The study abroad movement in the UK is growing, each year more and more UK students look at their options abroad; careers advisers are commenting on the increasing number of study abroad enquiries they receive, the number of students registering for study abroad events like the annual Study in the USA College day organised by the Fulbright commission have doubled in recent years. Furthermore, universities like the University of Groningen in The Netherlands have doubled the amount of UK students they have enrolled in the last two years. Something is going on, but what?
In the press we have seen a plethora of articles all questioning the UK student experience. Just last summer education editor Javier Espinoza from The Telegraph published “Easy degrees are fuelling drunken laddish behaviour”. The article draws upon what Dr William Richardson, general secretary, of the Headmasters’ and Headmistresses’ conference (HMC) has said ‘low contact hours and less demanding timetables in humanities and social sciences compared to other degrees result in Students drinking to entertain themselves
Dr Richardson also said that there was an “unreasonable expectation of entitlement” to a degree from students with very little work to do in the first semester. It’s widely accepted that the first year is a relaxed one, with students told that all they need to progress through to the second year is a pass. This lack of structure seems to be having some form of impact on the student culture and experience. Has this unreasonable expectation of entitlement arose from the pressure placed on students on A Levels? Are they just letting off some steam?
Last summer the National Union of Students (NUS) said that universities are failing to tackle sexiest and homphobic “lad culture”. Suggesting that policies to tackle the issue are lacking in almost half of UK universities. The full article can be found here.
In June of this last year the BBC published an article looking at the results from national student survey carried out by ComRes, which confirmed that four in ten students said university is not good value for money. The hike in tuition fees can potentially explain the heightened awareness of what students get from their course and the university - when tuition fees were trebled back in 2012 the relationship between student and university changed.
The attention paid to the issues of the UK’s higher education system in the media have been noted in parliament too. Jo Johnstone, Minister for Universities and Science talked about student admission and the student experience in his green paper looking at the British University system. Whilst he talks of the positives of the UK system, he also draws upon and confirms some of the media’s concerns around the quality of education in the UK which is in turn affecting the student experience. I am sure his paper will make a mark and shape future policy around student engagement and the UK Student experience, but the future of HE in the UK remains to be seen.
Whilst all this goes on and the desire to study abroad grows in the UK, students are bound to have more and more conversations with their careers advisers, teachers and parents about higher education abroad.
So what is different about studying abroad?
Students can get a rounded education which pays attention to both personal and professional development. Popular study destinations like Denmark, Canada and the USA consider whole person development as an integral part of the student experience. At an American College, students can expect a full programme of activities including study and extra-curricular activities. Because employers want to see students with more than just a qualification it can be hugely beneficial for students to go to an institution which offers more than a class timetable of 8 hours per week.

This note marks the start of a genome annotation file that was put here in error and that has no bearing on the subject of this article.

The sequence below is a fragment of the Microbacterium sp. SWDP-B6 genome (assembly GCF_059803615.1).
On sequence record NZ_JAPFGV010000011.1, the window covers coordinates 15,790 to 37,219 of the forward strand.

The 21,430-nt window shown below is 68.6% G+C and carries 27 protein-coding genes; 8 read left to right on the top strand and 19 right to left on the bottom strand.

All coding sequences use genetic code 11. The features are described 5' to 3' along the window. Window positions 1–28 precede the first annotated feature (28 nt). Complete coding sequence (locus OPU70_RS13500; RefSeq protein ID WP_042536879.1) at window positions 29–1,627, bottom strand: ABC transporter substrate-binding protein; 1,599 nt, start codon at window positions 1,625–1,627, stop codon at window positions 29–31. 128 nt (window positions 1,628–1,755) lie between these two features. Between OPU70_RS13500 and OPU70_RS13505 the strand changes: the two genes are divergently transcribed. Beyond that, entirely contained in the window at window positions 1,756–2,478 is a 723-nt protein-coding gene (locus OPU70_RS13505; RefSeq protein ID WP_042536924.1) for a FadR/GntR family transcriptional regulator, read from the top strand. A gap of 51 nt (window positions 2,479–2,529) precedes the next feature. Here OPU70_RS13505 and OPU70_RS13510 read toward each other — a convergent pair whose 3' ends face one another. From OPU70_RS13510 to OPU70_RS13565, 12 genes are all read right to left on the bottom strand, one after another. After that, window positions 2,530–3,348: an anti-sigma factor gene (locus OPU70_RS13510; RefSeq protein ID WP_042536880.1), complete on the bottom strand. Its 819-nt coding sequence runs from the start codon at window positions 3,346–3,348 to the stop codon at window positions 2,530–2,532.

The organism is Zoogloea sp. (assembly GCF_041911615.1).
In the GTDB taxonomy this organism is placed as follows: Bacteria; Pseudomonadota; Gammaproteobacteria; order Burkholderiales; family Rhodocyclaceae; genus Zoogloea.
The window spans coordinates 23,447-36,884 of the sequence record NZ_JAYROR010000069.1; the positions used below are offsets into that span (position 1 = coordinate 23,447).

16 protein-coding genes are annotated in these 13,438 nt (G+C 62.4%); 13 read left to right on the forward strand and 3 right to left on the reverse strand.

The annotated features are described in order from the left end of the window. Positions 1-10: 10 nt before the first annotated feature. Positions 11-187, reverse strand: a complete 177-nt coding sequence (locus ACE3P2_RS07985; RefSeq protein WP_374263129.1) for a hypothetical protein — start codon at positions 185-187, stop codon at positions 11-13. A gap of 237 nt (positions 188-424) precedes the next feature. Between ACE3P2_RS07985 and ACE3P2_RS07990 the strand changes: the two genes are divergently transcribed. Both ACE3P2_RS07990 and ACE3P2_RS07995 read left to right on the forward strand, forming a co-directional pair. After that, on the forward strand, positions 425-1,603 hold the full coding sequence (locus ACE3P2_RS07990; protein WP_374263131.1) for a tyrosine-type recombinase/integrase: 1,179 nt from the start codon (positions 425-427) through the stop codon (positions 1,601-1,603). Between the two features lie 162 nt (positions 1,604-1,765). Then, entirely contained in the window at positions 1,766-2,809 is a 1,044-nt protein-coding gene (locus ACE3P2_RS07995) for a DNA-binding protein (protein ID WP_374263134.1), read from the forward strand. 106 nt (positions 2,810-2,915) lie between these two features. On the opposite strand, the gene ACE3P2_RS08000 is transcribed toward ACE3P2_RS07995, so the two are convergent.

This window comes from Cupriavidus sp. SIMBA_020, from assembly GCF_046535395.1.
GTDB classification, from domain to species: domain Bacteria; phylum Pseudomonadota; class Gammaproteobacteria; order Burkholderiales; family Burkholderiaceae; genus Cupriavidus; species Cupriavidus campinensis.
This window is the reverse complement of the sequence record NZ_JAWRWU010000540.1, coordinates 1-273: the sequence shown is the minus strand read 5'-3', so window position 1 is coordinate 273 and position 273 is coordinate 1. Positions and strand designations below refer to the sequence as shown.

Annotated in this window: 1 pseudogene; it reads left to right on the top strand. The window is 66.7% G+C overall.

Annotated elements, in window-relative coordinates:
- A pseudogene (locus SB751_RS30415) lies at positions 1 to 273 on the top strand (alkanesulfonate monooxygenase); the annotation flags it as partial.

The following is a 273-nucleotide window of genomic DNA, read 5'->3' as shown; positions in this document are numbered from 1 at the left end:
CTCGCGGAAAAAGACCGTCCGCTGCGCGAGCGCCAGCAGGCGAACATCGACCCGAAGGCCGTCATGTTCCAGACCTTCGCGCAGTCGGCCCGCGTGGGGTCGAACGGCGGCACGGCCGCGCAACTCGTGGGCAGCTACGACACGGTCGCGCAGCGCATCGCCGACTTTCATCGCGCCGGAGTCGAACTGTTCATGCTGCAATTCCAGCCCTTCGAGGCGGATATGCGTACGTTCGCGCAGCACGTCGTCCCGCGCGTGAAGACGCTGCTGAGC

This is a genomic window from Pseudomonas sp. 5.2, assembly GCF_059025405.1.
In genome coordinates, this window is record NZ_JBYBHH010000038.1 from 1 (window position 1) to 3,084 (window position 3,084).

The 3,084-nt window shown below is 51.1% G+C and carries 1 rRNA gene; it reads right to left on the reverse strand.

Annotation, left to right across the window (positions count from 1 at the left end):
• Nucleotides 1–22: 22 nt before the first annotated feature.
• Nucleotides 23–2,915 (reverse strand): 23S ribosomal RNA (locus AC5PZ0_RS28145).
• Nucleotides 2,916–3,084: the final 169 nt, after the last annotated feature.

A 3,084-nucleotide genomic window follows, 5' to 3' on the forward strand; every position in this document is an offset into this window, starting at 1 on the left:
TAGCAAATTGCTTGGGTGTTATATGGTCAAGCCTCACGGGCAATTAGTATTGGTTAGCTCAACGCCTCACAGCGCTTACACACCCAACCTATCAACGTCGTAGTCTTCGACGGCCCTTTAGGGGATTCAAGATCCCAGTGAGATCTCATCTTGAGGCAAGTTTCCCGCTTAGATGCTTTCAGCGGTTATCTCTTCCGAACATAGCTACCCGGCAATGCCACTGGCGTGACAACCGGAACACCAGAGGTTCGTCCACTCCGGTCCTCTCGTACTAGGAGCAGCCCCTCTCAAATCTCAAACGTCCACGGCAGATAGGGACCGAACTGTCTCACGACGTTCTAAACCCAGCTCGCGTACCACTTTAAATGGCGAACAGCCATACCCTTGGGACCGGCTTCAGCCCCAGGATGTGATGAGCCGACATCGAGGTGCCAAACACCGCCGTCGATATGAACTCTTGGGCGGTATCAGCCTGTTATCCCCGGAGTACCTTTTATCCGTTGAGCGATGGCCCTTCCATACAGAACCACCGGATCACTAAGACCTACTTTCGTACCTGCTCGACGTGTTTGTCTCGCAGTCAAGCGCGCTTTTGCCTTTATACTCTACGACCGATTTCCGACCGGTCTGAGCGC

Students get to immerse themselves in a new culture. Having an early experience of a different culture can shape both personal and professional development. On a professional level, having a culturally rich experience can be helpful in the world of world and look favourably on one’s CV. The Association of Graduate recruiters said that employers now expect to see international experience on the CVs of graduates back in 2013.
Students can get better value for money. In the USA tuition is considerably higher, but will vary with each institution. It is widely accepted that tuition will start at $7000 upwards with no cap. However, most American colleges will have some form of scholarship money available to support students. Eligibility will vary depending on the academic and/or sporting ability of students. Whilst tuition is higher in the states, it is widely accepted that students get more for their money. This is in part because there is less government control and greater autonomy on colleges and universities to deliver excellence. Some would argue that there is far too much.
Whilst this blog has looked at some of the more recent negative media comments we should remember that there are some excellent features of a UK education and some examples of excellent practise of HE institutions delivering outstanding degree programmes. However, as media attention focuses in on the UK education experience and international universities develop their presence in the UK, we must make an effort to understand what’s going on and how we can best support student decision making. Given that we are preparing students for employment in the global economy we must consider how their education based in the UK or overseas prepares them for the unpredictable future which lies ahead.
International Education Week in the UK is a platform that aims to connect UK Students with universities outside the UK. It is the first official week dedicated to studying overseas.
Look out for more information on our events:
Study Abroad Fair in Birmingham - Sunday March 11th 2018
Study Abroad Fair in Leeds - Saturday March 17th 2018